US7335180Nov 24, 2003Feb 26, 2008Flowcardia, Inc.Steerable ultrasound catheter
US7540852Aug 26, 2004Jun 2, 2009Flowcardia, Inc.Ultrasound catheter devices and methods
US7621902Aug 24, 2006Nov 24, 2009Flowcardia, Inc.Ultrasound catheter for disrupting blood vessel obstructions
US7812065Jan 5, 2007Oct 12, 2010Kettenbach Gmbh & Co., KgDental impression masses, hardened products produced from them, and use of surfactants for the production of dental impression masses
US8017062 *Aug 23, 2005Sep 13, 2011Yeshwanth NarendarSemiconductor processing components and semiconductor processing utilizing same
US8207260 *Jul 29, 2008Jun 26, 2012Wacker Chemie AgCross-linkable masses based on organosilicon compounds
US8466210Dec 17, 2008Jun 18, 20133M Innovative Properties CompanyDental composition containing a surfactant and an F-containing compound, process of production and use thereof
US8614262May 7, 2010Dec 24, 2013Kettenbach Gmbh & Co. KgCurable compositions, cured products produced therefrom and use thereof
US20100081751 *Jun 14, 2006Apr 1, 2010Bluestar Silicones FranceUse of an Organopolysiloxane Composition Vulcanizable From Room Temperature To Form A Self-Adhesive Elastomer
US20110224367 *Jul 29, 2008Sep 15, 2011Wacker Chemie AgCross-linkable masses based on organosilicon compounds
WO2006136678A2 *Jun 14, 2006Dec 28, 2006Rhone Poulenc ChimieUse of an organopolysiloxane composition vulcanizable at room temperature to form a self-adhesive elastomer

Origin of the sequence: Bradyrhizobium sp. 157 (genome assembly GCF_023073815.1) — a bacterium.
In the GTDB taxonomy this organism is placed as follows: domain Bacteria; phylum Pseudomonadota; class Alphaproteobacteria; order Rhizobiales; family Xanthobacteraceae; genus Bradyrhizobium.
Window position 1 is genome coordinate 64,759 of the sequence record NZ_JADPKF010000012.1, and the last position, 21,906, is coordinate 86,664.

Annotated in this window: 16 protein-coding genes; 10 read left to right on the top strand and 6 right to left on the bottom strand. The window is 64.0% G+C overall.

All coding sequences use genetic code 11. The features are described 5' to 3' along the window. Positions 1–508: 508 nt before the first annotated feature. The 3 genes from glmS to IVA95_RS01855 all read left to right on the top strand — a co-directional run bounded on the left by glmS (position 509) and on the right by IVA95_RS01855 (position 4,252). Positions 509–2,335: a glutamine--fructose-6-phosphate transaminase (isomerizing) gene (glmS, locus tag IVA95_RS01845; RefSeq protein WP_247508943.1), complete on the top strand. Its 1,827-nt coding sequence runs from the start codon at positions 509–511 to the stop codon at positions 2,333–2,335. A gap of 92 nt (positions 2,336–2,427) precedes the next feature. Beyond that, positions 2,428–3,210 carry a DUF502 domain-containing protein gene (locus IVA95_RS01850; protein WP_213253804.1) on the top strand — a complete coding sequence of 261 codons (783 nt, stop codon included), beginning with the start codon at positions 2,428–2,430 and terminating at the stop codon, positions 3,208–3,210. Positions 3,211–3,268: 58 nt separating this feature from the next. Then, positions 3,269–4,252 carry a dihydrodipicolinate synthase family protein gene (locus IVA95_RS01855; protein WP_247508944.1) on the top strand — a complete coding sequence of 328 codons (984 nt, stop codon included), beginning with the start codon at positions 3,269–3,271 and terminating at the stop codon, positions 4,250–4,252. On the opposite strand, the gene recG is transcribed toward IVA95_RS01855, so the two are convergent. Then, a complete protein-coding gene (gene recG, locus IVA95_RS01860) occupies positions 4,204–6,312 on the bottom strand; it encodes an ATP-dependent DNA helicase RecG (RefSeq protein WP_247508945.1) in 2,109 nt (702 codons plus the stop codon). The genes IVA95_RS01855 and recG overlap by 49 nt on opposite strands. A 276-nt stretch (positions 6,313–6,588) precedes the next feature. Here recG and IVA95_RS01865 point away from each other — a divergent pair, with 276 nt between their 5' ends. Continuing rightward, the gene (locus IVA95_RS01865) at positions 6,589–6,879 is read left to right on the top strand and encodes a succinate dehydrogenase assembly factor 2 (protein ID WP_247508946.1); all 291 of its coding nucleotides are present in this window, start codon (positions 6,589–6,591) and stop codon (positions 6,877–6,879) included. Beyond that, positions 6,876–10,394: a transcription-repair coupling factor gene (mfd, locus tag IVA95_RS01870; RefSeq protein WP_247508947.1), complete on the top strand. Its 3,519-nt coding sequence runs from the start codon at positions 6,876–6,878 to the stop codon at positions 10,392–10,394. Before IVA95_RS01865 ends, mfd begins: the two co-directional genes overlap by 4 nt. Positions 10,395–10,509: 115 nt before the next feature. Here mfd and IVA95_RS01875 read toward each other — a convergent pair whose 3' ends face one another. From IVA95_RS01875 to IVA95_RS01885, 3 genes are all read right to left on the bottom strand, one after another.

WO2010147817A1Jun 9, 2010Dec 23, 20103M Innovative Properties CompanyPolyether group containing dental composition containing an f-containing compound, process of production and use thereof
Classifications
U.S. Classification528/18, 528/38, 528/34, 524/864, 524/588
International ClassificationC08L83/14, C08K5/544, C07F7/22, C08L83/04, C08K5/57
Cooperative ClassificationC07F7/2252, C08G77/18, C08G77/20, C08L83/04, C08K5/57, C08G77/24
European ClassificationC08K5/57, C08L83/04, C07F7/22D7
Legal Events
DateCodeEventDescription
Sep 17, 1996ASAssignment
Owner name: WACKER-CHEMIE GMBH, GERMANY
Free format text: ASSIGNMENT OF ASSIGNORS INTEREST;ASSIGNORS:SCHILLER, AUGUST;DORSCH, NORMAN;GRAF, WERNER;AND OTHERS;REEL/FRAME:008147/0134
Effective date: 19940509
Jul 27, 2000FPAYFee payment
Year of fee payment: 4
Aug 18, 2004REMIMaintenance fee reminder mailed
Jan 28, 2005LAPSLapse for failure to pay maintenance fees
Mar 29, 2005FPExpired due to failure to pay maintenance fee
Effective date: 20050128